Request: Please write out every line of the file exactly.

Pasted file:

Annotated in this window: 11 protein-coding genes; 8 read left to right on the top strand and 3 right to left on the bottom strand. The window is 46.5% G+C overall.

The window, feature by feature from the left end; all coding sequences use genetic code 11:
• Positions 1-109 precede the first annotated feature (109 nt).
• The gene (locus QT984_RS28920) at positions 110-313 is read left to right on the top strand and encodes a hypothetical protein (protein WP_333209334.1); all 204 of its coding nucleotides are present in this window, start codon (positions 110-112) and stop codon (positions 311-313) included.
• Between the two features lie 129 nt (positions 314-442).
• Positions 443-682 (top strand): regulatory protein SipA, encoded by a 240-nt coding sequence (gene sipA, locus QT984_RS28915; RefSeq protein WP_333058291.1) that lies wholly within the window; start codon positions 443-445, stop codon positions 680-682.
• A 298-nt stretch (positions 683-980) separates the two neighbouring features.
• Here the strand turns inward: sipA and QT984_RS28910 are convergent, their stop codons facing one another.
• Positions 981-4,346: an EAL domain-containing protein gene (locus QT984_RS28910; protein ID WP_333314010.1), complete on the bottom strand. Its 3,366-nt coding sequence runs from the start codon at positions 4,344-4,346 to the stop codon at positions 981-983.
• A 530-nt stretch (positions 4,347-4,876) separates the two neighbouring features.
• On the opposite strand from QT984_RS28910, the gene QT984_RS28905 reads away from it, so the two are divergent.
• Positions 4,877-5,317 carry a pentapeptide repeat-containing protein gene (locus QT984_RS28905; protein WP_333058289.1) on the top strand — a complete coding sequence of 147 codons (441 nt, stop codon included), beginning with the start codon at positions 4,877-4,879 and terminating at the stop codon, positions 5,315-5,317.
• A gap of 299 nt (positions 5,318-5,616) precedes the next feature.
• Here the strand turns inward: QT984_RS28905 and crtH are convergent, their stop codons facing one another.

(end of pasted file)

Annotated in this window: 11 protein-coding genes; 8 read left to right on the top strand and 3 right to left on the bottom strand. The window is 46.5% G+C overall.

The window, feature by feature from the left end; all coding sequences use genetic code 11:
• Positions 1-109 precede the first annotated feature (109 nt).
• The gene (locus QT984_RS28920) at positions 110-313 is read left to right on the top strand and encodes a hypothetical protein (protein WP_333209334.1); all 204 of its coding nucleotides are present in this window, start codon (positions 110-112) and stop codon (positions 311-313) included.
• Between the two features lie 129 nt (positions 314-442).
• Positions 443-682 (top strand): regulatory protein SipA, encoded by a 240-nt coding sequence (gene sipA, locus QT984_RS28915; RefSeq protein WP_333058291.1) that lies wholly within the window; start codon positions 443-445, stop codon positions 680-682.
• A 298-nt stretch (positions 683-980) separates the two neighbouring features.
• Here the strand turns inward: sipA and QT984_RS28910 are convergent, their stop codons facing one another.
• Positions 981-4,346: an EAL domain-containing protein gene (locus QT984_RS28910; protein ID WP_333314010.1), complete on the bottom strand. Its 3,366-nt coding sequence runs from the start codon at positions 4,344-4,346 to the stop codon at positions 981-983.
• A 530-nt stretch (positions 4,347-4,876) separates the two neighbouring features.
• On the opposite strand from QT984_RS28910, the gene QT984_RS28905 reads away from it, so the two are divergent.
• Positions 4,877-5,317 carry a pentapeptide repeat-containing protein gene (locus QT984_RS28905; protein WP_333058289.1) on the top strand — a complete coding sequence of 147 codons (441 nt, stop codon included), beginning with the start codon at positions 4,877-4,879 and terminating at the stop codon, positions 5,315-5,317.
• A gap of 299 nt (positions 5,318-5,616) precedes the next feature.
• Here the strand turns inward: QT984_RS28905 and crtH are convergent, their stop codons facing one another.